“If Silicon Valley were a country, it’d be sixth in the world in GDP per capita,” Russell Hancock at the 2015 State of Silicon Valley, Feb. 4, 2015
Columnist John D. Sutter of CNN Opinion visited Northern California’s Bay Area last year, resulting in “The Poor Kids of Silicon Valley,” an online interactive report on poverty, homelessness and income inequality in one of America’s wealthiest regions.
Subsequent coverage of the report highlighted stories such as that of young mother Nicole Jones, living in a garage in San Mateo County, paying $1000 a month and feeling lucky to have the space. After losing her job and her apartment, Jones and her baby girl took residence in the garage of an affluent neighborhood home in one of the wealthiest counties in the United States – unable, even with steady work, to afford the going price for a studio apartment, which can range from $1800-$2800 per month.
Also released this year was the 2015 Index from Joint Venture Silicon Valley, distributed at the yearly State of Silicon Valley conference in February.
This annual event gathers politicians, corporate leaders, and opinion-makers to reflect on the results of the report, presenting ideas for solutions that have gained popularity among industry circles, though tending to exclude some of the stakeholders with which it concerns itself, namely the working people of the Bay Area. It had at least one unmistakable conclusion in common with the CNN report though: Poor people aren’t doing very well in Silicon Valley, despite the vitality of the economy.
Hardest hit by income inequality are Blacks and Latinos, who are surviving on much less than the now recommended minimum of $84,000 per year for a family of four. Among the findings reported in the 2015 Index are:
* “There is a large gap between the highest and lowest earning racial/ethnic groups, which is larger in Silicon Valley ($44,037) and San Francisco ($50,069) than in California ($28,332) or the United States ($17,716).
* Men in Silicon Valley earn up to 61 percent more than their female peers. This gender-income gap is more pronounced in Silicon Valley than in San Francisco, California or the United States, and is getting larger over time.
* While poverty levels are relatively low, 29 percent of the region’s residents in 2012 were not self-sufficient (they did not make enough money to meet their basic needs without public assistance).”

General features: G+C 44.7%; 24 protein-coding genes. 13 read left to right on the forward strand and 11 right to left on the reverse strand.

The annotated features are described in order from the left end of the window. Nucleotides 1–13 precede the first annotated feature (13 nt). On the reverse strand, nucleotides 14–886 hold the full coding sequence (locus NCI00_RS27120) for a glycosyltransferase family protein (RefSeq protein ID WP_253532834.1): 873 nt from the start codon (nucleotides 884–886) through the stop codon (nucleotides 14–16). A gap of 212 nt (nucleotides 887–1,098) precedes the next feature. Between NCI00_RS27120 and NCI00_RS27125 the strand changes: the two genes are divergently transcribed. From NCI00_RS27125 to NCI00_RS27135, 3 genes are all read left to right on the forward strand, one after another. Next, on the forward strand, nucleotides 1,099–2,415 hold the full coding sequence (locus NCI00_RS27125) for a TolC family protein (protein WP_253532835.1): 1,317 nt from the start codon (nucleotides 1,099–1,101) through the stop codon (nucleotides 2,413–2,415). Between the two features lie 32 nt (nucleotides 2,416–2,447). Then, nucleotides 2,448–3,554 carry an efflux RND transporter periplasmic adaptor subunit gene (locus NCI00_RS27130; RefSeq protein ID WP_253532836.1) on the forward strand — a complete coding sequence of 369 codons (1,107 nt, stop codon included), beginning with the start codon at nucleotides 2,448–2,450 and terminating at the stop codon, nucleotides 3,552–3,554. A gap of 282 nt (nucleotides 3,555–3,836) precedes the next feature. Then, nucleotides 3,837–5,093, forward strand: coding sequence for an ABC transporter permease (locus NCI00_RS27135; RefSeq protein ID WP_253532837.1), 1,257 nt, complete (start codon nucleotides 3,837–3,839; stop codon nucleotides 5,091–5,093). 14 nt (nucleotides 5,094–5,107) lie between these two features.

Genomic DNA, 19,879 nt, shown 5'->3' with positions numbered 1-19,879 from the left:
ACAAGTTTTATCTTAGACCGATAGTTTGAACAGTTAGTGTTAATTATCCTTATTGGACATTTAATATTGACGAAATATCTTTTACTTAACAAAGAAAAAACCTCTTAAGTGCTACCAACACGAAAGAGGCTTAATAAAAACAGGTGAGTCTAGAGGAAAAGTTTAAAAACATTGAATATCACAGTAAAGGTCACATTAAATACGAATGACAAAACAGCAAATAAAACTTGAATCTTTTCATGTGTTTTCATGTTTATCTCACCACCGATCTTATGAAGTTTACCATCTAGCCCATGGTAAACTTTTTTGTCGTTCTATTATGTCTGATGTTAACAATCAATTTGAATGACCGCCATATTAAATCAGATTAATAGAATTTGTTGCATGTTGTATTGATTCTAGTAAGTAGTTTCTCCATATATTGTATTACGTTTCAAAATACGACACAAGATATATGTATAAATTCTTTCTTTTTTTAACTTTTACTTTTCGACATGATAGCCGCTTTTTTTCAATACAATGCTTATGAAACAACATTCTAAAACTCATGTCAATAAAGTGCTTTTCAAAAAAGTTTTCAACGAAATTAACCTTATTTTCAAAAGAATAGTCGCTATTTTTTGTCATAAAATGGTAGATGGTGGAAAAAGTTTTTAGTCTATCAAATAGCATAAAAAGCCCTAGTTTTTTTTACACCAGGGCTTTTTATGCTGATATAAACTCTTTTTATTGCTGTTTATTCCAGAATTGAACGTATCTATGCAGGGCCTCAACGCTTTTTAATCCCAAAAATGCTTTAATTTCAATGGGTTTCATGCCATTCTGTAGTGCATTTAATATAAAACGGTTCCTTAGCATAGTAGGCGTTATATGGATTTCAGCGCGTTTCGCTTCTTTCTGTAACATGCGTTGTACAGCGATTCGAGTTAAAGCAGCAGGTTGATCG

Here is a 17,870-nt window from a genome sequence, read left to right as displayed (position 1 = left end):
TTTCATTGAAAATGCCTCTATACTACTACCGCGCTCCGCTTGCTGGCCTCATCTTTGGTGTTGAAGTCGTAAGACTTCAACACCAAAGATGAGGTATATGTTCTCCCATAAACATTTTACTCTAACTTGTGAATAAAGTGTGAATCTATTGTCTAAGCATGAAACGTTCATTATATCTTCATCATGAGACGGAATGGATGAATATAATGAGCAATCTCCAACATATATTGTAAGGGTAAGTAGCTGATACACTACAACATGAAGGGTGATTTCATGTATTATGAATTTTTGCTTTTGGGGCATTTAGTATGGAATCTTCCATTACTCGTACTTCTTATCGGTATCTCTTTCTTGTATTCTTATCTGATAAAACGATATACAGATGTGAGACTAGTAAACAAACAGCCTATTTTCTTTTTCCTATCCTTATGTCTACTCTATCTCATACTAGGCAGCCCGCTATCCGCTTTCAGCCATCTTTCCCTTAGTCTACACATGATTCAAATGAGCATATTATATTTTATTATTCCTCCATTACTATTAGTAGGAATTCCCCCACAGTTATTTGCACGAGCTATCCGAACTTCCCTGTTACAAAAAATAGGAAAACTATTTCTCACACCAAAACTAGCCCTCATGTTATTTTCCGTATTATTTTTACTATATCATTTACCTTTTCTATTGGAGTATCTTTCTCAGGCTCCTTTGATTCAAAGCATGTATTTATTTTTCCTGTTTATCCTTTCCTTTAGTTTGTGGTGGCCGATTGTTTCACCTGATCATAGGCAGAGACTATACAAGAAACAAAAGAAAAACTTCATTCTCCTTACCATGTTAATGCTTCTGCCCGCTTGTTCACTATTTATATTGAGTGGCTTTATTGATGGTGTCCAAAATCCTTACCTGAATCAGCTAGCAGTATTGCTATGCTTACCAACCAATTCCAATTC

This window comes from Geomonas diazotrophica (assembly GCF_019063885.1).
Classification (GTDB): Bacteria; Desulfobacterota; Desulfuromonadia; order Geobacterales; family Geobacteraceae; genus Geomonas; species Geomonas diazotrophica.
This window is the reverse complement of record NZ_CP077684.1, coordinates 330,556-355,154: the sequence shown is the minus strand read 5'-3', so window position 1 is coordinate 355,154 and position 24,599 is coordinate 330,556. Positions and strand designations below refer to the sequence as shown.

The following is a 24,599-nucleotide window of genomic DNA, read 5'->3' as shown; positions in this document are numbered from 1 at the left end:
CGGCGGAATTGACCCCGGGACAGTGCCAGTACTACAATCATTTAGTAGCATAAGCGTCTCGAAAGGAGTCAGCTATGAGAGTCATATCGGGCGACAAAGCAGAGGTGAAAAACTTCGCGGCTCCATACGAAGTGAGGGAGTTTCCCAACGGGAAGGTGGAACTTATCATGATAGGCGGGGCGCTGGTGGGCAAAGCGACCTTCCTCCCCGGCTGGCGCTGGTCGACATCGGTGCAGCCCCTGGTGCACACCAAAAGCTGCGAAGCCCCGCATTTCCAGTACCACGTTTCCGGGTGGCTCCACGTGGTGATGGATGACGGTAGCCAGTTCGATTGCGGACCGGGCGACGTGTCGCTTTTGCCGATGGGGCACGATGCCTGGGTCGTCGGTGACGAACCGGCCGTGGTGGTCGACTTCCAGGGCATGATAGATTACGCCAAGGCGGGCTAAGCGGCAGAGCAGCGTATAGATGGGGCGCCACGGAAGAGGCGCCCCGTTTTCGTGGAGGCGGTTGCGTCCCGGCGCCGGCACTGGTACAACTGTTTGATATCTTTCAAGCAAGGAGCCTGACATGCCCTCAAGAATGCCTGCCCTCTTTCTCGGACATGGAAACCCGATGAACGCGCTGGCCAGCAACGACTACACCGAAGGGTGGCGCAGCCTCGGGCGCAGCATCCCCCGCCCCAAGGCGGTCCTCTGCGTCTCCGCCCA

One in 20 children lives on less than $2 a day in the United States. For the first time, 51 percent of school-age children in this country live in poverty. While the number of school-aged children on the free and reduced lunch program in Silicon Valley is below the state-wide level, it is still quite high. “37 percent of Silicon Valley public school students in 2012 and 2013 (and 38 percent in 2014) were receiving free or reduced price meals. In comparison, California’s percentage of students receiving free or reduced price meals increased by one percent to 59 percent in 2014, reaching a decade high.” (2015 Index)
Family income determines child poverty, and poverty in Silicon Valley hits Black and Latino children the hardest. “Per capita income increased in Silicon Valley (Santa Clara and San Mateo Counties) between 2011 and 2013 for all racial and ethnic groups, excluding Black or African American residents. White residents continued to have the highest per capita income ($64,998 in 2013, adjusted for inflation), and Hispanic or Latino residents continued to have the lowest ($20,961) and saw more modest income gains. The economic recovery that came swiftly for Silicon Valley after the Great Recession has not reached all residents here: “Per capita incomes for Black or African American and Hispanic or Latino residents in 2013 were still well below pre-recession values, down 20 and 12 percent, respectively since 2007.” (2015 Index)